This driver talks to the kernel driver available at http://mjpeg.sourceforge.net, so you must get it working first. The presence of an MJPEG card is autodetected by the configure script, if autodetection fails, force detection with

./configure --enable-zr

The output can be controlled by several options, a long description of the options can be found in the man page, a short list of options can be viewed by running

mplayer -zrhelp

Things like scaling and the OSD (on screen display) are not handled by this driver but can be done using the video filters. For example, suppose that you have a movie with a resolution of 512x272 and you want to view it fullscreen on your DC10+. There are three main possibilities, you may scale the movie to a width of 768, 384 or 192. For performance and quality reasons, I would choose to scale the movie to 384x204 using the fast bilinear software scaler. The commandline is

mplayer -vo zr -sws 0 -vf scale=384:204 movie.avi

Cropping can be done by the crop filter and by this driver itself. Suppose that a movie is too wide for display on your Buz and that you want to use -zrcrop to make the movie less wide, then you would issue the following command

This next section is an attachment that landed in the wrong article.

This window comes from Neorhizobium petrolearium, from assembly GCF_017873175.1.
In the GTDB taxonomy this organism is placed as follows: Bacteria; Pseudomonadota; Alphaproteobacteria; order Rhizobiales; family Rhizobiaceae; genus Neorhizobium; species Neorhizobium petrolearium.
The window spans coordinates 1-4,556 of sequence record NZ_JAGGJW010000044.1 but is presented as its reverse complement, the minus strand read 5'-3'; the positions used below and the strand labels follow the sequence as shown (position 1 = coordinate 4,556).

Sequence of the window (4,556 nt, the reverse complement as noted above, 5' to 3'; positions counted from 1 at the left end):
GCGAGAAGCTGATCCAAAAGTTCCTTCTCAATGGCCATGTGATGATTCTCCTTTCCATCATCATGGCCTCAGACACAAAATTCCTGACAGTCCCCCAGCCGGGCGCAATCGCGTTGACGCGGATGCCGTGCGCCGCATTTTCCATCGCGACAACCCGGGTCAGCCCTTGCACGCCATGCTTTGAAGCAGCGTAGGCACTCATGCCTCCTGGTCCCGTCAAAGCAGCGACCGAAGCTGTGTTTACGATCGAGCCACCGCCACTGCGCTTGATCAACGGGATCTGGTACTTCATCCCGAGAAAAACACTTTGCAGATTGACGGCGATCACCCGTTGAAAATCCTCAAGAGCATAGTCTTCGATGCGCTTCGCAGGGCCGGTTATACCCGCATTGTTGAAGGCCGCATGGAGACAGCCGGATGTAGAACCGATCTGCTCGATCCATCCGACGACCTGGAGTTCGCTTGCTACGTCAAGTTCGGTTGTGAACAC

mplayer -vo zr -zrcrop 720x320+80+0 benhur.avi

if you want to use the crop filter, you would do

mplayer -vo zr -vf crop=720:320:80:0 benhur.avi

Extra occurrences of -zrcrop invoke cinerama mode, i.e. you can distribute the movie over several TV's or beamers to create a larger screen. Suppose you have two beamers. The left one is connected to your Buz at /dev/video1 and the right one is connected to your DC10+ at /dev/video0. The movie has a resolution of 704x288. Suppose also that you want the right beamer in black and white and that the left beamer should have JPEG frames at quality 10, then you would issue the following command

mplayer -vo zr -zrdev /dev/video0 -zrcrop 352x288+352+0 -zrxdoff 0 -zrbw \
          -zrcrop 352x288+0+0 -zrdev /dev/video1 -zrquality 10 \

You see that the options appearing before the second -zrcrop only apply to the DC10+ and that the options after the second -zrcrop apply to the Buz. The maximum number of MJPEG cards participating in cinerama is four, so you can build a 2x2 vidiwall.

Finally an important remark: Do not start or stop XawTV on the playback device during playback, it will crash your computer. It is, however, fine to FIRST start XawTV, THEN start MPlayer, wait for MPlayer to finish and THEN stop XawTV. Blinkenlights